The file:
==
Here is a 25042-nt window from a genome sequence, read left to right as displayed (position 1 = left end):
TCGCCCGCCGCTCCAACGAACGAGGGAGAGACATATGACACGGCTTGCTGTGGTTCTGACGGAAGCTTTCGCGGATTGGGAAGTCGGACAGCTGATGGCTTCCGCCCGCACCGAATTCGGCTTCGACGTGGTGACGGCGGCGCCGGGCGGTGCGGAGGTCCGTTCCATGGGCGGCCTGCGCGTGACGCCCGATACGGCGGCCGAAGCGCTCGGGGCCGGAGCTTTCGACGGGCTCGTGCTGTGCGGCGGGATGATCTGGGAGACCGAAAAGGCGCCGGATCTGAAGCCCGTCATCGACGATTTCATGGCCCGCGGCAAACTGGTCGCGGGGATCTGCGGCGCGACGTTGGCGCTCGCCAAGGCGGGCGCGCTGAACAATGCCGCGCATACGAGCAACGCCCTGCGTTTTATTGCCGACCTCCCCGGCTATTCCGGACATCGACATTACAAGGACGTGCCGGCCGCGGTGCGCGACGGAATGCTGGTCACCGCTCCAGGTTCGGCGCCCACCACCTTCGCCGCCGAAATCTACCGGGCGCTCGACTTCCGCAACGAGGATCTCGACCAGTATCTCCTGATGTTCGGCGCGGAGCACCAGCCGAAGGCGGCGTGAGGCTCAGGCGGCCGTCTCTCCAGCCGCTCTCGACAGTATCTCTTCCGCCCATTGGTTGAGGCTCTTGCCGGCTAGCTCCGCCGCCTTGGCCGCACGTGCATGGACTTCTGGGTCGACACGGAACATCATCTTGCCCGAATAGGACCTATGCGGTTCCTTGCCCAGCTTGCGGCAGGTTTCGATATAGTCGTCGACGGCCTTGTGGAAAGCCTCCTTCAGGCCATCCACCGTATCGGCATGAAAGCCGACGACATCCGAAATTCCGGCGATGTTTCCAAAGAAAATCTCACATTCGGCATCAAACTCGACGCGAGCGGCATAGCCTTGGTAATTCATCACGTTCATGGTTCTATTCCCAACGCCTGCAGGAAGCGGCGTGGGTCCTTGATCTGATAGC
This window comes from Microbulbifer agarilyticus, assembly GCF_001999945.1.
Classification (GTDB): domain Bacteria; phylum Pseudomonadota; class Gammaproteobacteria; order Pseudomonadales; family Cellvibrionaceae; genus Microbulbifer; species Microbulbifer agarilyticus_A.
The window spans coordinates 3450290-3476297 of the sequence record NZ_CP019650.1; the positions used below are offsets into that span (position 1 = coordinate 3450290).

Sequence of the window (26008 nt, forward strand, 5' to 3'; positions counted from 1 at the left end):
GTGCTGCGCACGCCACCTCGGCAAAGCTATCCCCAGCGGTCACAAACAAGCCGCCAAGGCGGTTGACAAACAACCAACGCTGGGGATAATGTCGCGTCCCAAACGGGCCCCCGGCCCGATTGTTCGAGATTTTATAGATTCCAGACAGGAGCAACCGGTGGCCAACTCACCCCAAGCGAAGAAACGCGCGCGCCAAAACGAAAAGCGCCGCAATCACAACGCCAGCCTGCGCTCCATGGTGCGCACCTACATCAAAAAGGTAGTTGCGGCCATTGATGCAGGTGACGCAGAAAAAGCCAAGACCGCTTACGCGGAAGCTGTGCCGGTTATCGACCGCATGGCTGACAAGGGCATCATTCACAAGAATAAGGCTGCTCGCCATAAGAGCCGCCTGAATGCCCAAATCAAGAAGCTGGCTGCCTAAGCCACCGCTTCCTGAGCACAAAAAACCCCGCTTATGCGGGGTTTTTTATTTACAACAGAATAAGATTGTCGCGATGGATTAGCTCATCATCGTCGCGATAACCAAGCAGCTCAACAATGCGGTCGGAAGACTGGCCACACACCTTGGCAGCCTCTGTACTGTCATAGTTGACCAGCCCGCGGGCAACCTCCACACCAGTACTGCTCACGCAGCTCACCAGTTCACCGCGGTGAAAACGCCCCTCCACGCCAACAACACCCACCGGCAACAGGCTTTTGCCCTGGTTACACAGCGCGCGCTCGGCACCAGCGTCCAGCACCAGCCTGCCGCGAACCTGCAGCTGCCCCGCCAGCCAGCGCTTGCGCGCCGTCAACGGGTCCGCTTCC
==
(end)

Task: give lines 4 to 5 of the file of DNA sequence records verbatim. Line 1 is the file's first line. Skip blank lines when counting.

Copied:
Classification (GTDB): domain Bacteria; phylum Pseudomonadota; class Gammaproteobacteria; order Pseudomonadales; family Cellvibrionaceae; genus Microbulbifer; species Microbulbifer agarilyticus_A.
The window spans coordinates 3450290-3476297 of the sequence record NZ_CP019650.1; the positions used below are offsets into that span (position 1 = coordinate 3450290).